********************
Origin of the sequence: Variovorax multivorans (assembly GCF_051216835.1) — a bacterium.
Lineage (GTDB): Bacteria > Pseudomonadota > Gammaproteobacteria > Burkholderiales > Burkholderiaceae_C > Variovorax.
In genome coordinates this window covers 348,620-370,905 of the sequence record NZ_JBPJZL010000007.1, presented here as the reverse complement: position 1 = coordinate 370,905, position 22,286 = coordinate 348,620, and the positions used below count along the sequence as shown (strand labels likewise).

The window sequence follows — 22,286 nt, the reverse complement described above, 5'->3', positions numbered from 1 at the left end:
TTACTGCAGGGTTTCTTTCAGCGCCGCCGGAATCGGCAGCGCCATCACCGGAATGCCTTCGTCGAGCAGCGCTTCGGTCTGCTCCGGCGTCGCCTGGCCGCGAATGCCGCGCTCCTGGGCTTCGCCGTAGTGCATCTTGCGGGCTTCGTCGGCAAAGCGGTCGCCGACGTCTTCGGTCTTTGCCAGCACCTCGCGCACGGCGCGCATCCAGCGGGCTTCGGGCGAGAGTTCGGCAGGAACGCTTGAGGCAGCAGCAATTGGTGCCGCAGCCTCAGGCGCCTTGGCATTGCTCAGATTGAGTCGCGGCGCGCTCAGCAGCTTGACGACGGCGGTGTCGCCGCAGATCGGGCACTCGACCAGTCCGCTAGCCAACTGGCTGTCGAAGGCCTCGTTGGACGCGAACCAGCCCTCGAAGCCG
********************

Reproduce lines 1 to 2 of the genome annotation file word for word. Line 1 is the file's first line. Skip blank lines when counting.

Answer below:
Origin of the sequence: Variovorax multivorans (assembly GCF_051216835.1) — a bacterium.
Lineage (GTDB): Bacteria > Pseudomonadota > Gammaproteobacteria > Burkholderiales > Burkholderiaceae_C > Variovorax.